Major disturbance in the novella corner: opened my Hummingbird Chapter 6 file to work tonight and there was only gibberish and garble ala...omg...I went to open it and cut and paste some garble and it has miraculously reappeared in my broken English. Here I was thinking I'd have to rewrite the whole thing from mammary uh memory and had surrendered to the idea, being powerless over my Word documents and my life being unmanageable and, by God (to coin a phrase), the text returneth to me. I am humbled to be the recipient of such no doubt angel inflicted largess.
I boweth, knee deep in gratitude as this is a very complex chapter and I doubt I'd remember every word - why sure enough, I'd forgotten that it opened at McElroy's bungalow with him still talking to his cat, Bruno.
"Sunday as a day of rest was shot to shit. Hauling my aching carcass to the closet I managed to dress myself while Bruno emphatically discussed his plans for the afternoon. Apparently there was a hot date involved because he shot out the front door like his tail was on fire. I hoped he had a good time because I wasn’t going to; at least one of us should be happy."
I'm about a third of the way into this chapter. At this point McElroy has an appt with his dry cleaner Mrs.Chung to fool an ancient Chinese puzzle solver to open the Chinese box; a lunch date with Mike's dad, Ed, to chitchat about Harry; Tiny told him that the manager of the boxing arena over in Bean Town might know who The Assassin is and Brad called with the news that the Coast Guard found Harry's skiff with a stiff in it that isn't Harry. (McElroy's been busy this morning). We also found out M's first name is Jack. (I know! I was completely surprised myself!).
I don't know who the dead guy is yet. We (me and the boys) need to go out to the crime scene and 'have a look-see'. (I'm only a voyeur in the writing process; the characters drag me along; I just report the fact.)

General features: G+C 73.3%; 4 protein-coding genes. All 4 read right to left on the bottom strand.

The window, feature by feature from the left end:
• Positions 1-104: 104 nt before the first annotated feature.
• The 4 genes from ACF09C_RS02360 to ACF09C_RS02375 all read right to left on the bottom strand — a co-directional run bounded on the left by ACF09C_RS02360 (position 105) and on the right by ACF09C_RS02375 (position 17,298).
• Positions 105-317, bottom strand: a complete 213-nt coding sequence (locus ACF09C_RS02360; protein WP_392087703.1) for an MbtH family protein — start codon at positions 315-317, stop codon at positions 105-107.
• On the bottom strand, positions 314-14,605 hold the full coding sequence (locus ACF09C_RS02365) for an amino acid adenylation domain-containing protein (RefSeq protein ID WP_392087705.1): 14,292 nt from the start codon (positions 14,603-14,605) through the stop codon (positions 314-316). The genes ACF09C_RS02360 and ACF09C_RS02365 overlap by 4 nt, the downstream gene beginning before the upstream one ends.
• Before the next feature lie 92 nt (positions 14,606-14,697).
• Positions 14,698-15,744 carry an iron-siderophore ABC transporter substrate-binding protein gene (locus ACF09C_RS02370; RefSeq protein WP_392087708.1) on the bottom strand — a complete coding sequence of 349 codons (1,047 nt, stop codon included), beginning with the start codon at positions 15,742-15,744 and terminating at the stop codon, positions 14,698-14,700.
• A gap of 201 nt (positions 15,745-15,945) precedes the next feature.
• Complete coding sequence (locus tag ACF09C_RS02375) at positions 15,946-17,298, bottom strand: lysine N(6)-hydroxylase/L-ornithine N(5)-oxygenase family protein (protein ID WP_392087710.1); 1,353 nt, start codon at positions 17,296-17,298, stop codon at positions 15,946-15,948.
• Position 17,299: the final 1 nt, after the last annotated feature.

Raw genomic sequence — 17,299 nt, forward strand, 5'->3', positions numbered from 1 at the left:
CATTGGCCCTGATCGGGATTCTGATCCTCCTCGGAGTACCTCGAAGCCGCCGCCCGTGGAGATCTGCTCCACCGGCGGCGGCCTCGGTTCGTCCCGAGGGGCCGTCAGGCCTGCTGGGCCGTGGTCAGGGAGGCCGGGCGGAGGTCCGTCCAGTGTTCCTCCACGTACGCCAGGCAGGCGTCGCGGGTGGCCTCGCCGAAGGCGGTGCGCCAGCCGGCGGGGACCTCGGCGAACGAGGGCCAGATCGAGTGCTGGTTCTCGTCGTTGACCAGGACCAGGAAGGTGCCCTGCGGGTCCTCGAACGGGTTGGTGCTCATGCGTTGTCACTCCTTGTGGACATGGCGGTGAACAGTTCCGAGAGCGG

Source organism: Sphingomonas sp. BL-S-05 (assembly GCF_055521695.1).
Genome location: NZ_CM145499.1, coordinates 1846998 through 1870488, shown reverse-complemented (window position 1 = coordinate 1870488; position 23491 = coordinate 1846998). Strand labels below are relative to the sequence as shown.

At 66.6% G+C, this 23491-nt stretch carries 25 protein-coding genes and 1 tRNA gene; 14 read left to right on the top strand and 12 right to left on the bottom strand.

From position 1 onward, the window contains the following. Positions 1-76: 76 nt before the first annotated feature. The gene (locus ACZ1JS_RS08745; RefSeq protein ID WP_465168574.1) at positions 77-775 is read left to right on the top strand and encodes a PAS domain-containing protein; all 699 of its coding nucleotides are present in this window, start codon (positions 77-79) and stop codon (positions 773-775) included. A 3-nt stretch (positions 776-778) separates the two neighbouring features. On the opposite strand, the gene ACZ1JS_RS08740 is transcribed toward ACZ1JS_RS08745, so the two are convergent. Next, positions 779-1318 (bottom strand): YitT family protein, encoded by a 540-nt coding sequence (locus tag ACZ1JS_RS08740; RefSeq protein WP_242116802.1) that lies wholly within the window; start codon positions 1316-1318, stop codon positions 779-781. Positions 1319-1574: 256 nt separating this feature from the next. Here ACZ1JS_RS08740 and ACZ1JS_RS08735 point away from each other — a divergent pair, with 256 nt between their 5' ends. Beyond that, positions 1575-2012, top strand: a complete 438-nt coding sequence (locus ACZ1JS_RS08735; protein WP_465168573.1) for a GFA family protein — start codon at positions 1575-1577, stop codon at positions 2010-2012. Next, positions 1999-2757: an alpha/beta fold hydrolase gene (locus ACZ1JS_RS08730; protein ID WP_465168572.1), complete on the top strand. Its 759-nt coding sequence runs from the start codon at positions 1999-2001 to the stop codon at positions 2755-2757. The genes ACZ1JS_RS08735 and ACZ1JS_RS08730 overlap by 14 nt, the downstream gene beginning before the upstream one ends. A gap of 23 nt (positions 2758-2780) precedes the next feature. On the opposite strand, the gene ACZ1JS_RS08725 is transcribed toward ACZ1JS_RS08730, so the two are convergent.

Yes, I've heard about these writers that make detailed outlines of their entire book/story/screenplay/plot, handwritten on lined yellow paper or chalk boards, but tell me, where is the fun in that? Oh, I tried, earnestly (and I abhor earnestness above all things, except for maybe religious fanaticism and the Bush administration but if we leave politics and world disorder out of things, earnestness is pretty much at the top of my Ick List) with my Screenplay-That-Shall-Not-Speak-Its-Name. Did the entire Hero's Journey outline in Excel; wrote out the basic Twelve Scene plot line; wrote a Premise (and what a pinched premise it is!) otherwise known as the Elevator Pitch (trapped in an elevator with a Studio Head/Director/Honcho With A Big Cigar you blurt out a two sentence synopsis - yeah RIGHT!) and by the time I got done, my joie de vivre had left and taken up residence in smirking blog posts and spy/detective/hurricane/missing persons novellas.
My theory is that, if I let, my characters take their course, they naturally carry the story to its rightful destination without any interference by me or well meaning control freaks that think brilliance comes about through diligent attention to 'craft'. I'm sorry? Please go see "Inglourious Bastards" and tell me Quentin sat there with a copy of "The Screenwriters Bible" on his lap and carefully wrote that dialog by adhering to the 'structure' (You VILL keep das screenplay to 120 pages or you Vill risk annihilation!). It is perfectly crafted because the ability to write thusly is IN HIS BONES. He ‘just knows’ (like those homicidal little Eve twins from ‘The X-Files’)
Anyway, maybe this is a defensive excuse on my part, a pitch for being 'unique' and not like other people, a sad testimony to my inability to 'get with the program" and if it is, so fucking what? I can't imagine what entertainment value (mine, predominently, unless one of you out there takes a shine to tale and wants to pay me substantial wads of cash to make it available to the meandering hoards.) there could be in figuring out characters in advance or deciding what's inside the red Chinese box before the ancient Chinaman opens it or who the stiff in the skiff will be before we investigate. I didn't even know there was going to be a stiff until Brad told McElroy over the phone.
Pause while breathing returns to normal.
Nope - I do not want to know what's going to happen until I get there. Otherwise, the narrative gets all constipated because I'm trying to make stuff culminate at a certain point with a specific result - trying don't work for me, dudes; I simply have to run with it.
Down with rules.
Word to your Mother, yo.